Death toll in revolt against Mubarak's rule reaches 102 as he names first-ever vice president and new premier.
Egypt death toll in Mubarak revolt tops 100
CAIRO // Embattled Hosni Mubarak tapped Egypt's military intelligence chief as his first-ever vice president and named a new premier, as the death toll in a mass revolt against his autocratic rule topped 100.
Fresh riots in Egypt on Saturday, the fifth day of the revolt, left 22 people dead in the town of Beni Sueif, south of Cairo, where protesters tried to burn down a police station, witnesses and a security source said.
Another three protesters died in Cairo and three police were killed in the Sinai town of Rafah, raising to at least 102 the number of people killed since the unrest erupted on Tuesday, including 33 on Saturday, according to medics.
As tens of thousands flooded central Cairo demanding he step down, President Mubarak went into crisis talks with officials, after which it was announced that Mubarak confidant General Omar Suleiman had been sworn in as his deputy.
Suleiman, 75, is a career army man and chief of military intelligence.
He has spearheaded years of Egyptian efforts to clinch an elusive Israeli-Palestinian peace deal and tried so far in vain to mediate an inter-Palestinian reconciliation.
Demonstrators have dismissed the 82-year-old president's vague promises of political and economic reform as too little, too late and were not impressed with Suleiman's appointment.
The crowd in Tahrir (Liberation) Square, the epicentre of the revolt in the Egyptian capital, chanted "Neither Mubarak nor Suleiman; we're sick of Americans."
In line with Mubarak's orders, the cabinet resigned on Saturday and the president later tapped the outgoing aviation minister, Ahmed Shafiq, to form a new government.
Shafiq, 69, is respected by the Egyptian elite, even among the opposition, and has often been mooted as a potential successor to Mubarak.
But Mohamed ElBaradei, the Nobel laureate and former UN chief nuclear inspector who has emerged as a dissident leader in his homeland, said the appointments were insufficient.
"I tell President Mubarak and his regime to leave Egypt as soon as possible. It will be better for Egypt and for you," he said in remarks to Al-Jazeera television.
Egyptians were watching to see if widely hated Interior Minister Habib al-Adly, in office since 1997 and responsible for the security apparatus, will keep his job.
Along with the demonstrations in several cities, looting broke out in the capital after the police appeared to have faded from the scene, prompting the army to call on citizens to defend themselves.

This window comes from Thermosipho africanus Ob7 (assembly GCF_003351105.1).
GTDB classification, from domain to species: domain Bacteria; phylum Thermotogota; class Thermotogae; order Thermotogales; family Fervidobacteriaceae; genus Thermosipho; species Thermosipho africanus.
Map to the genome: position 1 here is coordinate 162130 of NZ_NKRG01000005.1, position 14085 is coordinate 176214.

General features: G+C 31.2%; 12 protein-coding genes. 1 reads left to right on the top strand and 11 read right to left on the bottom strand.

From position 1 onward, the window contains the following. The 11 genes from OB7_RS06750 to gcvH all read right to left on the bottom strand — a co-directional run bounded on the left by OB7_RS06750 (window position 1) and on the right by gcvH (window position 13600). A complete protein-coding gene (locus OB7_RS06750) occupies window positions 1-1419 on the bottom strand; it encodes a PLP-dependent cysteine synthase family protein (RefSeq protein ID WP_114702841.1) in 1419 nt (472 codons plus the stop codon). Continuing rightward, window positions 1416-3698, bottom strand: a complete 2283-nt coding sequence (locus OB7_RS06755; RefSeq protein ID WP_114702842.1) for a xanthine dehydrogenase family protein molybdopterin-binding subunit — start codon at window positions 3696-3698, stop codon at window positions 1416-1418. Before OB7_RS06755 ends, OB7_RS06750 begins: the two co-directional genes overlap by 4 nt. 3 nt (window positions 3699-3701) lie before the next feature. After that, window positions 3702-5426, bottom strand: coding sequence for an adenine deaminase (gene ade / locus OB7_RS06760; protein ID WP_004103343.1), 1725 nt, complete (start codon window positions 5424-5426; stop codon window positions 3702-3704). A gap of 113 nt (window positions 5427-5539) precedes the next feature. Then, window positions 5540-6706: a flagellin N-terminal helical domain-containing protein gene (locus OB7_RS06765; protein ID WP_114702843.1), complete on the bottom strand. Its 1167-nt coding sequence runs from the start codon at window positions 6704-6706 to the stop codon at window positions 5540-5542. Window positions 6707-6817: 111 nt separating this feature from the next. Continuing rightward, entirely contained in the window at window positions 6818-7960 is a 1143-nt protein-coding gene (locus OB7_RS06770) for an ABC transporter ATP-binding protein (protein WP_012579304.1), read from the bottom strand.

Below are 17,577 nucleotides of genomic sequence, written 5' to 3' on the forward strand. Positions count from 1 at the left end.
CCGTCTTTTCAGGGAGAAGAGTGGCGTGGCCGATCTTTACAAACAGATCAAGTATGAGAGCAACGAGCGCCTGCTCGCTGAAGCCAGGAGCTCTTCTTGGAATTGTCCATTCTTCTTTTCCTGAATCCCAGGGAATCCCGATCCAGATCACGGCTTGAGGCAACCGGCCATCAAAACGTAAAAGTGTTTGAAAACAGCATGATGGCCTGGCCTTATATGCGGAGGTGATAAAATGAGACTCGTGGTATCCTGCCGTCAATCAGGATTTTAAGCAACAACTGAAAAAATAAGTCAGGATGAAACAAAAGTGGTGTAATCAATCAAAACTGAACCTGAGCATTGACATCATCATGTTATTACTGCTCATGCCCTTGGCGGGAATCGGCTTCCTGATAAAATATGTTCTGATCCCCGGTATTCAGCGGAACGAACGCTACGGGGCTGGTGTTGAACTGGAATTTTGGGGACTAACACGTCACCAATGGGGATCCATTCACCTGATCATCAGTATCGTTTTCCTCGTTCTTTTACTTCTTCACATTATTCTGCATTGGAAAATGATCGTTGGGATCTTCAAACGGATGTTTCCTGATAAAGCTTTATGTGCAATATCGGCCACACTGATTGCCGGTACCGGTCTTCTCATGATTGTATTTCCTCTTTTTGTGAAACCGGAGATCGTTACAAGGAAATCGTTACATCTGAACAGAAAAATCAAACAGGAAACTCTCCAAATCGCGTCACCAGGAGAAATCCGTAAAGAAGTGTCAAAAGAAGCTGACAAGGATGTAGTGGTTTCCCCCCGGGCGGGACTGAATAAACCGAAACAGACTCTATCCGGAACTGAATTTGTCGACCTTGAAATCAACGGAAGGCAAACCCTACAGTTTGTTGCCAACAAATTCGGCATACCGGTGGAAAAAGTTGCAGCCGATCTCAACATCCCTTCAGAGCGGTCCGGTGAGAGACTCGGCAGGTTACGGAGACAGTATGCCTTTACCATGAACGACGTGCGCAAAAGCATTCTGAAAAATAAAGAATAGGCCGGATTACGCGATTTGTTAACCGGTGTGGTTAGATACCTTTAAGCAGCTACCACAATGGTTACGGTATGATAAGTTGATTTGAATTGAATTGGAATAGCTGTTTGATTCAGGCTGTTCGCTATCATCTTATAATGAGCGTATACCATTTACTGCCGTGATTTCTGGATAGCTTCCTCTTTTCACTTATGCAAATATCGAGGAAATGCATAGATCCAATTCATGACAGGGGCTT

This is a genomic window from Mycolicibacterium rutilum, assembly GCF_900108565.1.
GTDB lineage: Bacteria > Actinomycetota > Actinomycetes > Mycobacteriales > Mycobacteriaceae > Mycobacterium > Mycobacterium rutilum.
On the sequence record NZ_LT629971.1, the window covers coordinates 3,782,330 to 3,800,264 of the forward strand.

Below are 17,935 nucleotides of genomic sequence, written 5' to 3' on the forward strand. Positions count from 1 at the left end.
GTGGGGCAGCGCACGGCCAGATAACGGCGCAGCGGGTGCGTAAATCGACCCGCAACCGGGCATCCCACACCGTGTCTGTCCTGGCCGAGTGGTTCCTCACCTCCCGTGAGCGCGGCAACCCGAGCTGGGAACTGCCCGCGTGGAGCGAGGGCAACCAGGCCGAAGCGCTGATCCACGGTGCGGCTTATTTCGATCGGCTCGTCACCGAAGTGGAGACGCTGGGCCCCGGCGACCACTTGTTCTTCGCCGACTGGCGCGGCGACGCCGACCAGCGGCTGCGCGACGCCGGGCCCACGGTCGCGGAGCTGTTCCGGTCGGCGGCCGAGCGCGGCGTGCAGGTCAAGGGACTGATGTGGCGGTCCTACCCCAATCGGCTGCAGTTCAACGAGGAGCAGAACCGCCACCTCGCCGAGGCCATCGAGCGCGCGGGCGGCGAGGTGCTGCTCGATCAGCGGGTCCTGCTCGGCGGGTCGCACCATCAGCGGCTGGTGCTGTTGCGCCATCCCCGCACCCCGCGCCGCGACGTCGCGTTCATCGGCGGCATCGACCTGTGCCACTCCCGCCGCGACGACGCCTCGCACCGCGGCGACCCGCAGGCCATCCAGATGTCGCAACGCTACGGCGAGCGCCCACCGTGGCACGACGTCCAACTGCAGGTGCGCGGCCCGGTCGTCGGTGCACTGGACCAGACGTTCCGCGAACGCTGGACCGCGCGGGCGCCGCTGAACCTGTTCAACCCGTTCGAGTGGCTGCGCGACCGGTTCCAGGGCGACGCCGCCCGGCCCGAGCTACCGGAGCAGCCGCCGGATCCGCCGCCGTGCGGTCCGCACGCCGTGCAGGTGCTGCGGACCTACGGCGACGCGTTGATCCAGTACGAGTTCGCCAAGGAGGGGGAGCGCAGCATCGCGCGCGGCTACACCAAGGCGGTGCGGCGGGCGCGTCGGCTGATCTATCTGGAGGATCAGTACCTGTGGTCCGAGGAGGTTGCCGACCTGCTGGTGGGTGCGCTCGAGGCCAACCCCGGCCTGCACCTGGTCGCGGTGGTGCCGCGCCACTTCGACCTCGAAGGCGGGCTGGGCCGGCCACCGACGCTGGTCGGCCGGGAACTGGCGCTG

The army announced that a night-time curfew would be enforced and extended in key cities. But when the new 4:00 pm to 8:00 am lockdown went into effect, demonstrators in Cairo paid no heed.
Later, the army stood back as protesters fought running battles with police in front of the interior ministry.
Hundreds of demonstrators threw Molotov cocktails at police near the heart of five days of protests, and policemen responded with live rounds of gunfire, witnesses said. Medics said three people were killed.
By late evening most people had gone home, apart from vigilante protection committees seeking to deter looters on residential streets and over 1,000 people camped out on Tahrir Square.
As Mubarak stood his ground, influential Arab cleric Yusuf al-Qaradawi called on him to quit, in an interview with Al-Jazeera.
"Leave Mubarak. Have pity on the people and get lost before the destruction spreads in Egypt," said the Egyptian-born president of the International Union of Muslim Scholars, who called the president "deaf, dumb and blind."
And the banned Muslim Brotherhood, Egypt's best-organised opposition group, called for a peaceful transfer of power through a transitional cabinet.
The United States said Saturday that Mubarak should carry out "real reform" beyond a government reshuffle, as the US president met top aides on the crisis and anti-Mubarak protests spread to US cities.
President Barack Obama gathered his national security team at the White House for a session lasting just over an hour on latest developments in Egypt.
The US president "reiterated our focus on opposing violence and calling for restraint; supporting universal rights; and supporting concrete steps that advance political reform within Egypt," a White House statement said.
Protesters want not only Mubarak's departure but an end to endemic corruption and police brutality that have become systemic under the president's 30-year rule.
Earlier on Saturday, young Egyptians had already formed a human chain to protect the Cairo Museum, which is located in Tahrir Square and houses the famous Tutankhamun mask and other priceless antiquities.
Elsewhere, clashes erupted in the key port city of Ismailiya, northeast of Cairo, where thousands of workers fought running battles with police.
In Alexandria, hundreds of people camped out by the main mosque in the centre of the Mediterranean city vowing to protest again, with several police stations still burning amid sporadic looting.
As in Cairo, tanks were deployed and the police were absent. Civilians directed traffic and conducted clean-up efforts.
Despite the ongoing protests, two Cairo mobile phone networks came back on line on Saturday, a day after all Egyptian operators were told to suspend services.
The demonstrations, inspired by events in Tunisia, are unprecedented in Mubarak's Egypt and have sent shock waves across the region. At least 1,500 civilians and 1,000 police have been injured since Tuesday.
Hundreds of demonstrators calling for Mubarak to go rallied outside Egyptian embassies in Paris and Washington on Saturday as well as at the United Nations headquarters in New York.
Travel agencies postponed departures for popular tourist destinations, as capitals warned their citizens to avoid visiting Egypt, which counts on tourism as a prime source of foreign exchange.